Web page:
While raising children, Denise Meagher, a returning area native, became a published freelance writer, voice over talent and enthusiastic community theatre participant. She loves reading, writing, traveling, time with friends and most of her family and empty-nesting with husband, Ted.
Is Shakespeare too lofty, too difficult to understand? Honestly, that's what I thought.
Up until very recently my Shakespeare experience was limited to being forced to read one of his works in a high school English class, watch one high school production and a few screen renditions. So, when I heard Waukesha Civic Theatre was presenting Twelfth Night, I was less than enthusiastic; and even more so after watching an extremely awful and horribly boring production via a library DVD. I didn't even want to blog this show!
However, after talking with Robb Smith (Director), Debi Mumford (Stage Manager) and Michelle Lynn Brien (Cast Member, Feste); reading the Introduction in The Arden Shakespeare, Twelfth Night, edited by Keir Elam; and watching a rehearsal - I've reconsidered and I'm glad I did. Like Debi said, "I didn't know Shakespeare was funny."
Not only is Shakespeare funny; but, Twelfth Night, which is running May 6-22, 2011 (including Thursday, May 12th daytime performances for Educational Groups, 10:00 a.m. & 1:00 p.m.*); is according to The Arden Shakespeare, "One of the most popular and admired of Shakespeare's plays; one that gives so many actors the chance to shine. . .it makes us laugh at the follies of mankind, not despise them." And, it does. This cast not only shines but through their delightful characterizations, actions, and facial expressions makes the language spoken, understandable as well.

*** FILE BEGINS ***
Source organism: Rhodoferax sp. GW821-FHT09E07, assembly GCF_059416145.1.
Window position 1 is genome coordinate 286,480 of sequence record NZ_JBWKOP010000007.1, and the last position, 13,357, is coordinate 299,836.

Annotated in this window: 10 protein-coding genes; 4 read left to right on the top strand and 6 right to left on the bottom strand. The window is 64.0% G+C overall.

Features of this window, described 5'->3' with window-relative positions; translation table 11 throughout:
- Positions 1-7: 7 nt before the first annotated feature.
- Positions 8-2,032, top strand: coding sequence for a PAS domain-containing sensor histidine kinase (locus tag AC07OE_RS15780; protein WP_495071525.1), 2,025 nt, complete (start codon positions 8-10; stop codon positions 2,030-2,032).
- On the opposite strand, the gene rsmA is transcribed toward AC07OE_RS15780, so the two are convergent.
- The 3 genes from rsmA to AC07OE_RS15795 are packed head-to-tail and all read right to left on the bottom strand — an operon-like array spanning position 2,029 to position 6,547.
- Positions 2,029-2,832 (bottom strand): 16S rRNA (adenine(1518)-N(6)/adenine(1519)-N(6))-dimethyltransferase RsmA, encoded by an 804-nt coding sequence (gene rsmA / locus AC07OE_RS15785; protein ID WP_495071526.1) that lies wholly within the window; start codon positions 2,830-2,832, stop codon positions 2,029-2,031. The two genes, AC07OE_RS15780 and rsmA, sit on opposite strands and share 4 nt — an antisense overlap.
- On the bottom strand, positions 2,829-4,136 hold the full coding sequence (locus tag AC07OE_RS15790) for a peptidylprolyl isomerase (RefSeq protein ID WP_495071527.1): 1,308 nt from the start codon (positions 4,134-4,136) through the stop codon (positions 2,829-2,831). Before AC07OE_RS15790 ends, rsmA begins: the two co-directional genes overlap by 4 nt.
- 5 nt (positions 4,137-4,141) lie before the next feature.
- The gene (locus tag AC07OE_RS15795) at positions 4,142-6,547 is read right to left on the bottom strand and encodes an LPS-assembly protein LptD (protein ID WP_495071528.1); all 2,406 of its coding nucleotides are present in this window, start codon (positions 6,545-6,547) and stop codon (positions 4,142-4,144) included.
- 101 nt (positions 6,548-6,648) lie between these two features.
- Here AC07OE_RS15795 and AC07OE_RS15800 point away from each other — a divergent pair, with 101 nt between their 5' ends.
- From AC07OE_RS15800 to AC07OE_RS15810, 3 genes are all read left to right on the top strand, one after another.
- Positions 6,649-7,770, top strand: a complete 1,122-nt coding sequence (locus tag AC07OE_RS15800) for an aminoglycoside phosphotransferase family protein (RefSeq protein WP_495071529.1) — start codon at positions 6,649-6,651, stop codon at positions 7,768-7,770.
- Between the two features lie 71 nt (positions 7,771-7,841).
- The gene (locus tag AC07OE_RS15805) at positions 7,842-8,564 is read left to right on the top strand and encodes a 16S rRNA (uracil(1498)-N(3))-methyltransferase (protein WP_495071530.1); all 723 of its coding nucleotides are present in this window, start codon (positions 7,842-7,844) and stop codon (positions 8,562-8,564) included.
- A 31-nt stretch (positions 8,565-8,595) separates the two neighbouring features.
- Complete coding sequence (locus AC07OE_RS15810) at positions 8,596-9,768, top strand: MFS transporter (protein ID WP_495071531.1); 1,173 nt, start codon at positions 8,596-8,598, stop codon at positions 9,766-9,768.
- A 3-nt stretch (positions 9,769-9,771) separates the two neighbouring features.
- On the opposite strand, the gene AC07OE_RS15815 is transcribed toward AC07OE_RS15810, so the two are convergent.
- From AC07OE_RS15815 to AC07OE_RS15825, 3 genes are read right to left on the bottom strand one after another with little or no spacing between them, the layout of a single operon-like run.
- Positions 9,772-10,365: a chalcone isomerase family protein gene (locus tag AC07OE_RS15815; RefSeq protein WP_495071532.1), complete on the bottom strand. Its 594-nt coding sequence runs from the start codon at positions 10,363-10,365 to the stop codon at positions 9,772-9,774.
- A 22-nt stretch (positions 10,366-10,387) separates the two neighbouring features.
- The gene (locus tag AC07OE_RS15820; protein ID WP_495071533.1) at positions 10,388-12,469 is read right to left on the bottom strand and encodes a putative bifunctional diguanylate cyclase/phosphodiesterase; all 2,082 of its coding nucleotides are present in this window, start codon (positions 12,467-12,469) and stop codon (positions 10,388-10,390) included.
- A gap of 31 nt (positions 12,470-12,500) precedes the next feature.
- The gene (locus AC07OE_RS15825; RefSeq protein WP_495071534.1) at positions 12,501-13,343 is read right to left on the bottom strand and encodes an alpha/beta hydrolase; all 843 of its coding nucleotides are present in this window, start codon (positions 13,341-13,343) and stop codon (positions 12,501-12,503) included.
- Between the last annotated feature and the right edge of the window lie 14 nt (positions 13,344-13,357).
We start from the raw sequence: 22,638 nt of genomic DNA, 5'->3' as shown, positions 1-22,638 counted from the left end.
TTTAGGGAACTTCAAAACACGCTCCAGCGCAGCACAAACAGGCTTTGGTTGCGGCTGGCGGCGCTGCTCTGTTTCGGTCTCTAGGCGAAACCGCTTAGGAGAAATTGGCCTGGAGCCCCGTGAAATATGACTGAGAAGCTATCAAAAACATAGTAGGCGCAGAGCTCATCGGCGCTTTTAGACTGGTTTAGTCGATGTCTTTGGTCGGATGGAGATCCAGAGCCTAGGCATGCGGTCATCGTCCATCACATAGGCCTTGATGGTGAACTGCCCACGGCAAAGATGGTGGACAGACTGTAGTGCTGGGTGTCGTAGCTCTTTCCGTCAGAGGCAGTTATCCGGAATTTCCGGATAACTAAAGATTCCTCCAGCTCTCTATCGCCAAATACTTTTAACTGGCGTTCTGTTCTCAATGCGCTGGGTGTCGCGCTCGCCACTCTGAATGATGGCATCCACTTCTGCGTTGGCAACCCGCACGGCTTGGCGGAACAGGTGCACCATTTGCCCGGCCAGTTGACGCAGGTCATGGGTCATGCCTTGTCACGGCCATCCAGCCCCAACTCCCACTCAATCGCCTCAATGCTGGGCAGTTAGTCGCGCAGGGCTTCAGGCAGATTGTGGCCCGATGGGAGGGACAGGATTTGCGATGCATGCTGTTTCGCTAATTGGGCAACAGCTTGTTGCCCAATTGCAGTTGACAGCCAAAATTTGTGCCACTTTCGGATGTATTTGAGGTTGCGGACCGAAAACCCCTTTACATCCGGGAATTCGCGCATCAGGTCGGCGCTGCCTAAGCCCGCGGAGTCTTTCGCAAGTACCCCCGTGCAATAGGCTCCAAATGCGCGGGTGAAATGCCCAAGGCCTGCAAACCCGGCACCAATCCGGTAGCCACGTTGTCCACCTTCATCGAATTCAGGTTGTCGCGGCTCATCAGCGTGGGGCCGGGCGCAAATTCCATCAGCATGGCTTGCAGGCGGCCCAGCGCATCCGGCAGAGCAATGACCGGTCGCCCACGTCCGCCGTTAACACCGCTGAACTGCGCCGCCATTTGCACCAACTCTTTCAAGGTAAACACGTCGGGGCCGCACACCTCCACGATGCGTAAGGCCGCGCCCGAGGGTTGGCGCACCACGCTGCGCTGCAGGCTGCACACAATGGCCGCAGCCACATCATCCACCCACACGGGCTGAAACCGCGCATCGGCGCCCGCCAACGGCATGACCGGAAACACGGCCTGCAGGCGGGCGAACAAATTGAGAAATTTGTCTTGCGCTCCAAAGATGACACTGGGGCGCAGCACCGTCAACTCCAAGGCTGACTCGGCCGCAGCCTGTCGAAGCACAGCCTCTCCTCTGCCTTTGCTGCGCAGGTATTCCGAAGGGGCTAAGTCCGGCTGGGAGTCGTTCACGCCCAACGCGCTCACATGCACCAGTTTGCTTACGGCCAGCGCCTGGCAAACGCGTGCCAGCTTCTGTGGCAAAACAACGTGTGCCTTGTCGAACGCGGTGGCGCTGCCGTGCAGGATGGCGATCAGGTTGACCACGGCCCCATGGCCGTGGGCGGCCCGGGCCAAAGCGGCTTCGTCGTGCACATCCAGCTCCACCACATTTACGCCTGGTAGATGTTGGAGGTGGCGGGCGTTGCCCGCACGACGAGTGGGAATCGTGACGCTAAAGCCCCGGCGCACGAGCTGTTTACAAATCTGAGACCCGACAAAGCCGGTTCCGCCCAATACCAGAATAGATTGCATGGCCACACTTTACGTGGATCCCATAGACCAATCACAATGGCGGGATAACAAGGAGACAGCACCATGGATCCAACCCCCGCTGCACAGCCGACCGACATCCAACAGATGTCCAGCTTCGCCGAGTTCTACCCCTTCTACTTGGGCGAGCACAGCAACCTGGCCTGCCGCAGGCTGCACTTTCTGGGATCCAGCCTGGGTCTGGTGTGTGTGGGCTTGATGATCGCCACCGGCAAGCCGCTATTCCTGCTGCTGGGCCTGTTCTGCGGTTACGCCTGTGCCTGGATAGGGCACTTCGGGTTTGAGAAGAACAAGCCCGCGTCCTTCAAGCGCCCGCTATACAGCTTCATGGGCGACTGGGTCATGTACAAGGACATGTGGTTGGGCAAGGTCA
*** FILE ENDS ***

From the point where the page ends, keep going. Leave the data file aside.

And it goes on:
Too, (thanks, Robb for the enlightenment and Michelle for some insight), while some interpret Shakespeare's work as lofty and unattainable, too difficult to grasp; it couldn't be further from the truth. At the very core, Shakespeare pokes and prods, unveils and makes us take a stark look at the base nature we all possess; one that never changes even though the way we talk and dress does.
Shakespeare also challenges us with the question, "Who are you?" then, forces us to look into the mirror that are the lines, the characters, the stories to answer that poser; even if it's only to ourselves we reply. He, through his works shows us what comes of idiocy, moronic behavior, foolishness and bad choices.
The language's rhythm, the terms, the cloaked innuendoes and pokes at the government, relationships, love, human nature and all that is mortal; the stuff Shakespeare used in his works, (borrowed and retold many times over in as many years by others), was written to be performed not merely read. These works appealed to a wide range of people; the higher classes and particularly the ordinary, the 'groundlings', the commoners who were the bulk of those who made up his audience. They understood, and now, I do, too.
So with all that said, come see Twelfth Night, May 6-22, 2011. Witness this tale as, "Love and madness collide in this madcap romp filled with unrequited love, cunning plans and intense infatuations. After a shipwreck on an unfriendly shore, Viola must pose as a man to survive. She falls hopelessly in love with Orsino; who is pining for Olivia; who falls for Viola, thinking she is a man."
If you've never given Shakespeare a chance, (guilty but reformed and perhaps inspired to dig deeper), or if you just plain love his works, Twelfth Night, this gender-bending triangle of love, laughter and lunacy is a Pix Fix, "One of the Bard's most irresistible and accessible plays," you won't want to miss.
*Thursday, daytime performances are available on May 12, 2011, 10:00 a.m. & 1:00 for Teachers, Educators, etc., for a great Educational Group Rate of only $10.00 per ticket! Spread the word. Tell your local schools, community groups, scouts, etc., and give WCT a call at: 262-547-0708